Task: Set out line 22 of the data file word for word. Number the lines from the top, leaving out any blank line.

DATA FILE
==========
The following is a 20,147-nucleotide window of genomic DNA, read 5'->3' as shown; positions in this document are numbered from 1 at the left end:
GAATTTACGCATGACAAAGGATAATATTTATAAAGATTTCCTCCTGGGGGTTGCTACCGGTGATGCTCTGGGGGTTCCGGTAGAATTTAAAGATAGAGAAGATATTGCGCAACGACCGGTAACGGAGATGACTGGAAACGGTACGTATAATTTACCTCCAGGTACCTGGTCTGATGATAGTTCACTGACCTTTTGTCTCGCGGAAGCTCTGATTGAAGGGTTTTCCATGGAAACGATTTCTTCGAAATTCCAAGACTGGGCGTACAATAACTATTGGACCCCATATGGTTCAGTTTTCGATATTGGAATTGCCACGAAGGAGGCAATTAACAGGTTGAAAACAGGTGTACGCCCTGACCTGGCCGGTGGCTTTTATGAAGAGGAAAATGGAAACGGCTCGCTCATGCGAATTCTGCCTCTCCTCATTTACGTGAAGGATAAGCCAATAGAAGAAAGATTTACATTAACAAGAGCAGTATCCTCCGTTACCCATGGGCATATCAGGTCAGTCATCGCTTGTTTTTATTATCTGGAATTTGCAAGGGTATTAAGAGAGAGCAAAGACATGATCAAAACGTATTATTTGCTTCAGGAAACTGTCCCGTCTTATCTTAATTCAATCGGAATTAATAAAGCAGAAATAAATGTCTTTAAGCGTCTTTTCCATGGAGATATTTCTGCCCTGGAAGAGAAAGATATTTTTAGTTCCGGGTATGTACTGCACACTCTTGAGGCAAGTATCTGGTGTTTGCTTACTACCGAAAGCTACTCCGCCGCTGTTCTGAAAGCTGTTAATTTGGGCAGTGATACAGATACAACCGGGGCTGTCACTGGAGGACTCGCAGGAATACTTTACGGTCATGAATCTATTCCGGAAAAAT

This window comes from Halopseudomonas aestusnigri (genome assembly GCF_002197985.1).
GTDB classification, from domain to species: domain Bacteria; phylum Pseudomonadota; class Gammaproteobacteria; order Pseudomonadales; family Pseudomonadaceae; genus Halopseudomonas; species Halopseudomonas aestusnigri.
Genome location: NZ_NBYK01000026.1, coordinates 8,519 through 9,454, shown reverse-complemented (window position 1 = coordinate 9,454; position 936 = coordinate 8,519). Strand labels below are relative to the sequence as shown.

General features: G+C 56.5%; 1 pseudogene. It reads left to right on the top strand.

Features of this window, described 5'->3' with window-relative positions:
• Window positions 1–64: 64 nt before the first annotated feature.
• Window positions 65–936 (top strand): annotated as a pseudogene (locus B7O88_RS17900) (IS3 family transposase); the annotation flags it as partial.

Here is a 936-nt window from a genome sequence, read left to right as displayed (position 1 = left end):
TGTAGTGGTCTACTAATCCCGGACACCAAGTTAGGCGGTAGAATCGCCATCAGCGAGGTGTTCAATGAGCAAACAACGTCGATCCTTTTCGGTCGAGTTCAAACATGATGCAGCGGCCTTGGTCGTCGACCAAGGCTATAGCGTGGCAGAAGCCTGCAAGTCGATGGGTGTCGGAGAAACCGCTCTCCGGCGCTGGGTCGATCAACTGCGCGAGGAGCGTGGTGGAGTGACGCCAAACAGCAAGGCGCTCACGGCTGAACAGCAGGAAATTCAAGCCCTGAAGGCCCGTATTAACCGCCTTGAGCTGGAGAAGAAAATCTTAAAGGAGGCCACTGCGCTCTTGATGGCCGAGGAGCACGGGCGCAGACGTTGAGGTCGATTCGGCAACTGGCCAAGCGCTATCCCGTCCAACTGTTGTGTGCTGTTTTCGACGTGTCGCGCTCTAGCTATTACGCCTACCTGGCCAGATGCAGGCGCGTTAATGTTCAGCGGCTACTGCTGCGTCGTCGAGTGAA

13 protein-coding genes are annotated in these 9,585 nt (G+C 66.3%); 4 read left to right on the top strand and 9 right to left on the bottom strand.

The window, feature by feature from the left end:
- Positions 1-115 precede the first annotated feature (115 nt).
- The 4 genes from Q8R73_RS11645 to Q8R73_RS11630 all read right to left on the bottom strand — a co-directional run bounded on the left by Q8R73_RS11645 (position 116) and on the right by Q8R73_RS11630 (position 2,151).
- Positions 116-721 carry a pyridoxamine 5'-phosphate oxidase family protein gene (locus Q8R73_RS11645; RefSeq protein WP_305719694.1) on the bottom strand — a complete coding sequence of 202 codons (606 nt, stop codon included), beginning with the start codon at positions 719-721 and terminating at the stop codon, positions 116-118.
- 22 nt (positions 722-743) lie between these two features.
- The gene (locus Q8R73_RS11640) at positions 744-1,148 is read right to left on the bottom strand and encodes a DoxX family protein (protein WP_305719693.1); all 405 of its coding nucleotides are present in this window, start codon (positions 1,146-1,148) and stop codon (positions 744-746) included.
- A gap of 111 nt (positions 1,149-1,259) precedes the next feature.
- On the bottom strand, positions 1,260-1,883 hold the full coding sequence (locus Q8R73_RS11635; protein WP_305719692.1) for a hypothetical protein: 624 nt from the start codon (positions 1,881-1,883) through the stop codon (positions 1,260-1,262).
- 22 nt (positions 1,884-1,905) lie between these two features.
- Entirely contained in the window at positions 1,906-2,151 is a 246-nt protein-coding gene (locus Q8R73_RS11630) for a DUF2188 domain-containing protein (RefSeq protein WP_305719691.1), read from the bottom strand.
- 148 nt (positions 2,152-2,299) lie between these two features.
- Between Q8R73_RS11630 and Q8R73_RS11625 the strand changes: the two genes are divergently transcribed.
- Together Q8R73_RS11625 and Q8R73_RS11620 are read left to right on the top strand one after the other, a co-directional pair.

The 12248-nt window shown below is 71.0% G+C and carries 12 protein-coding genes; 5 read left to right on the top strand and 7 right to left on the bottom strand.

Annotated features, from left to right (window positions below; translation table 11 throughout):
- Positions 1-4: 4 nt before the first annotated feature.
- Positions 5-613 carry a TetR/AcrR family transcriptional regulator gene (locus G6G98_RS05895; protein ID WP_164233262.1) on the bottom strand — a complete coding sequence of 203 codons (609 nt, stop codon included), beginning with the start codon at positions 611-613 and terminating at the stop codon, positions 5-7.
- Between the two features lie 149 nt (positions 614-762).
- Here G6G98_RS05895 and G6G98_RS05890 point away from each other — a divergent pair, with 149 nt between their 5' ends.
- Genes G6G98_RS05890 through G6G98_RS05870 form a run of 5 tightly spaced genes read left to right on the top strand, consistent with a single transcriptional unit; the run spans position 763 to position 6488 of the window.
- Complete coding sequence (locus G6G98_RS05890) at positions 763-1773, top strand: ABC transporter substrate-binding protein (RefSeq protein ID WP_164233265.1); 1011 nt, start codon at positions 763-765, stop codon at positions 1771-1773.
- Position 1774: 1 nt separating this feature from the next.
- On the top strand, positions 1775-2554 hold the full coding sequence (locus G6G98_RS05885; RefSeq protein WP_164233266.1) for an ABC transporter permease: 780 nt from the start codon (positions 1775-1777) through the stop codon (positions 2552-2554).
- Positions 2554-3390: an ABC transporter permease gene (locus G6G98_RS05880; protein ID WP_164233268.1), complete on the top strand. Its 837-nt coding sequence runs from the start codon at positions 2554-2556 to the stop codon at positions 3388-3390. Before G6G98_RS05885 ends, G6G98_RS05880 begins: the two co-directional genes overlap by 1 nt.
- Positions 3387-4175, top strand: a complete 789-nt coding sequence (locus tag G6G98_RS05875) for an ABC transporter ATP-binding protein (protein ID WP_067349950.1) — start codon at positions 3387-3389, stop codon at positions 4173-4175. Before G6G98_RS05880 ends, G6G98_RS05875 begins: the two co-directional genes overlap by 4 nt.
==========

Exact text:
- Entirely contained in the window at positions 1,906-2,151 is a 246-nt protein-coding gene (locus Q8R73_RS11630) for a DUF2188 domain-containing protein (RefSeq protein WP_305719691.1), read from the bottom strand.